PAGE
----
Banks Can Fight Buyback Claims with a Little Help from BofA

American Banker
September 26, 2014

By Philip R. Stein

Bank of America took a big hit when it reached a record-breaking $16.65 billion mortgage settlement with the United States Department of Justice in August. The company is likely to attempt to recoup as much of the penalty as it can by forcing correspondent lenders as well as local and regional banks to repurchase loans originated in the run-up to the housing crisis that allegedly violated underwriting standards. The good news for these companies is that the settlement arms them with a fresh line of defense.

The deal with the DOJ resolved federal and state claims related to how Bank of America and Countrywide Financial, which it purchased in 2008, packaged and sold residential mortgage-backed securities and collateralized debt obligations in the years preceding the financial crisis. It also resolved allegations about problems with the bank's mortgage underwriting and origination practices.

As part of the settlement, Bank of America released a "statement of facts" that includes a number of striking admissions. Bank of America acknowledges that it sold billions of dollars' worth of RMBS without disclosing to investors key facts about the quality of loans backing them, allegedly costing investors billions of dollars in losses when the securities collapsed. The bank also concedes that it originated risky mortgage loans and made misrepresentations about the quality of those loans to Fannie Mae, Freddie Mac and the Federal Housing Administration.

The statement of facts is a treasure trove for correspondent lenders and smaller banks facing buyback demands because it includes numerous facts that contradict or undercut Bank of America's current claims against those defendants. For example, the statement describes how Countrywide repeatedly represented to investors that it originated loans based on underwriting standards that were designed to ensure that borrowers could repay their loans, even though Countrywide had information that certain borrowers had a high probability of defaulting on their loans.

It also establishes that Countrywide concealed from RMBS investors its use of "shadow guidelines" that permitted loans to riskier borrowers than Countrywide's underwriting guidelines would otherwise permit. The company was more than willing to originate "exception loans" (i.e., loans that fell outside of its underwriting guidelines) so long as the loans, and the attendant risk, could be sold.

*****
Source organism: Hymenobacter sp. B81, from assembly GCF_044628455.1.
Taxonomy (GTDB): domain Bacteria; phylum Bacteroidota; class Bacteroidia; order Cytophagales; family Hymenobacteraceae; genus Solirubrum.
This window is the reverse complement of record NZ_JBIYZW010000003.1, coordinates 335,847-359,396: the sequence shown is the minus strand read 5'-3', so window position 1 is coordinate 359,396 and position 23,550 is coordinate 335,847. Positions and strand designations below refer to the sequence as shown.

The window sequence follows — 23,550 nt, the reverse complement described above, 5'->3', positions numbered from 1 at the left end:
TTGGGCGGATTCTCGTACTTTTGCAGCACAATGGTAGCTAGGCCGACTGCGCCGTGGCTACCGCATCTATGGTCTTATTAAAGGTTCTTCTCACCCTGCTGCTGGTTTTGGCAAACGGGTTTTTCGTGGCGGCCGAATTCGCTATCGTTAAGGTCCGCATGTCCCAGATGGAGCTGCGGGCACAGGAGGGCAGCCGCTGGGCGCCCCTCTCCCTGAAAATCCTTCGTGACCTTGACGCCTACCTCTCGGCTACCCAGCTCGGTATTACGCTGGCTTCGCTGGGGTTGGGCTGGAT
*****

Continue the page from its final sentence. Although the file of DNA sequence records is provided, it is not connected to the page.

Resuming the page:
Countrywide acknowledges as part of this settlement that its prioritization of loan "saleability" led it to expand its loan offerings to include, for example, "Extreme Alt-A" loans. These loans, which one Countrywide executive described as a "hazardous product," essentially permitted borrowers to receive loans even if their self-reported income or assets raised substantial doubts about the borrowers' truthfulness. But Countrywide failed to tell investors that these loans were being originated outside of its underwriting guidelines. Countrywide concedes that it knew that these exception loans were performing far worse than loans originated without exceptions, although it never disclosed this fact to investors.

Based on these and other acknowledgements, it can legitimately be argued that Countrywide's underwriting guidelines in seller guides were essentially window dressing that obscured the fact that there really were no standards. Countrywide wanted to originate any loan that it could possibly sell.

As an attorney with a practice largely dedicated to assisting correspondent lenders as well as regional banks, I have defended companies throughout the country against a tremendous number of mortgage buyback and indemnification demands in recent years. We have demonstrated that the loans my clients originated were generally of very high quality. We have also long argued that a "reality check" was badly needed regarding arguments by major banks that they never would have bought loans from correspondents if the banks had any inkling that there might be a borrower misrepresentation or possible underwriting concern. Now the disingenuousness of those arguments is clear.

Bank of America's settlement comes on the heels of somewhat similar deals between the DOJ and JPMorgan Chase and Citigroup. Though perhaps not quite as far-reaching in their admissions, those institutions, too, have provided residential correspondent lenders and local and regional banks facing buyback or indemnification claims with plenty of additional fodder for counter-arguments. In short, these defendants now have extremely helpful additional resources at their disposal.

This article was first published on on September 26, 2014.

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Philip R. Stein
Practice Group Leader, Trial & Litigation
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